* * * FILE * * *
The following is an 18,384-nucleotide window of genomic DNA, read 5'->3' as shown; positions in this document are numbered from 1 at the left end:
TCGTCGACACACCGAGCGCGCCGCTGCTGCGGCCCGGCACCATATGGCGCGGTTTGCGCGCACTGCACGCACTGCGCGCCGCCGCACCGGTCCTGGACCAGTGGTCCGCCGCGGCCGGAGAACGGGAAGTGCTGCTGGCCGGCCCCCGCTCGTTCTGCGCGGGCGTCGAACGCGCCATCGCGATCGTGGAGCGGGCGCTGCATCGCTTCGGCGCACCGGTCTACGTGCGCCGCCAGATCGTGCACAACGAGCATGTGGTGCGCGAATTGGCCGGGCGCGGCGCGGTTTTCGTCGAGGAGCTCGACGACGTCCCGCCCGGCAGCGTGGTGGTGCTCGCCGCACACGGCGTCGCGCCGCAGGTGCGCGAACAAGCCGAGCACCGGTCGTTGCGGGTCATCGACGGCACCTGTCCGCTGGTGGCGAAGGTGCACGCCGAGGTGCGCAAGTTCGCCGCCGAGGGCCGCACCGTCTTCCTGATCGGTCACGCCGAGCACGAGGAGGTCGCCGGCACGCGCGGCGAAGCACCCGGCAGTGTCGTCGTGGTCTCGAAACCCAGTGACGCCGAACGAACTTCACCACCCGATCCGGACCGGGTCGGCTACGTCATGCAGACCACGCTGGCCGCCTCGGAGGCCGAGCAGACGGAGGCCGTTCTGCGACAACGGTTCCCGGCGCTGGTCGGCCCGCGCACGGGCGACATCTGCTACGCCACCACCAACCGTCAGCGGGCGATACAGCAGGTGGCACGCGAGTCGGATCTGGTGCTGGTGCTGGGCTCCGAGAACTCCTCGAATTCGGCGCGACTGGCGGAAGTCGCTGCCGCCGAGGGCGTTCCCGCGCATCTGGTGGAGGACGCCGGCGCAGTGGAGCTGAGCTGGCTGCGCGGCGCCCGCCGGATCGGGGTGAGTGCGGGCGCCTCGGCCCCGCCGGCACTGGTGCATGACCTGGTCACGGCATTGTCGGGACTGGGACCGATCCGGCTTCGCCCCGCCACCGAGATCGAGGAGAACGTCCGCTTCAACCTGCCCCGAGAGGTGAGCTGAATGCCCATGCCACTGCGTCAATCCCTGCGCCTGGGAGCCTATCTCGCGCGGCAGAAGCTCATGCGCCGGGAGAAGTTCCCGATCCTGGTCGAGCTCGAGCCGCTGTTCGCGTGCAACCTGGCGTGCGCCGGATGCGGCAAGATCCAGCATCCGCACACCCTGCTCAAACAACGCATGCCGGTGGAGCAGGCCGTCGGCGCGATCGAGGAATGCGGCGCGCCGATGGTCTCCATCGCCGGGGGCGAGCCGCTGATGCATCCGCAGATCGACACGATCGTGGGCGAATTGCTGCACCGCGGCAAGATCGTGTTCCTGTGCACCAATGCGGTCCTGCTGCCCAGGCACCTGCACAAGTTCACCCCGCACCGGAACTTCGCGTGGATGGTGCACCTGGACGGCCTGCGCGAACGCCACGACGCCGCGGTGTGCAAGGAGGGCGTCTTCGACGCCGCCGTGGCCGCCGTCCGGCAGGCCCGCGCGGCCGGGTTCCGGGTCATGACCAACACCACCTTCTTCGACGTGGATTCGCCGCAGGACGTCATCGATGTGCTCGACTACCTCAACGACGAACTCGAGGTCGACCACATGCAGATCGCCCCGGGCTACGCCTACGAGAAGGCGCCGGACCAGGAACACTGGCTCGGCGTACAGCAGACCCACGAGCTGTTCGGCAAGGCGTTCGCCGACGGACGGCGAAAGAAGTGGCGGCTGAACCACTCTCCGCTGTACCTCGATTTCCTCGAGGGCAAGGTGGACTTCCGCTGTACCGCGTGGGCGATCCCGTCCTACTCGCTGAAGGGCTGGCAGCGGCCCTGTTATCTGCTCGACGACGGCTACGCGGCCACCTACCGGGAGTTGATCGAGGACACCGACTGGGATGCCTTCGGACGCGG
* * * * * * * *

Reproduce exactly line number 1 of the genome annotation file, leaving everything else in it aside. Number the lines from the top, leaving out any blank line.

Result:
The following is an 18,384-nucleotide window of genomic DNA, read 5'->3' as shown; positions in this document are numbered from 1 at the left end: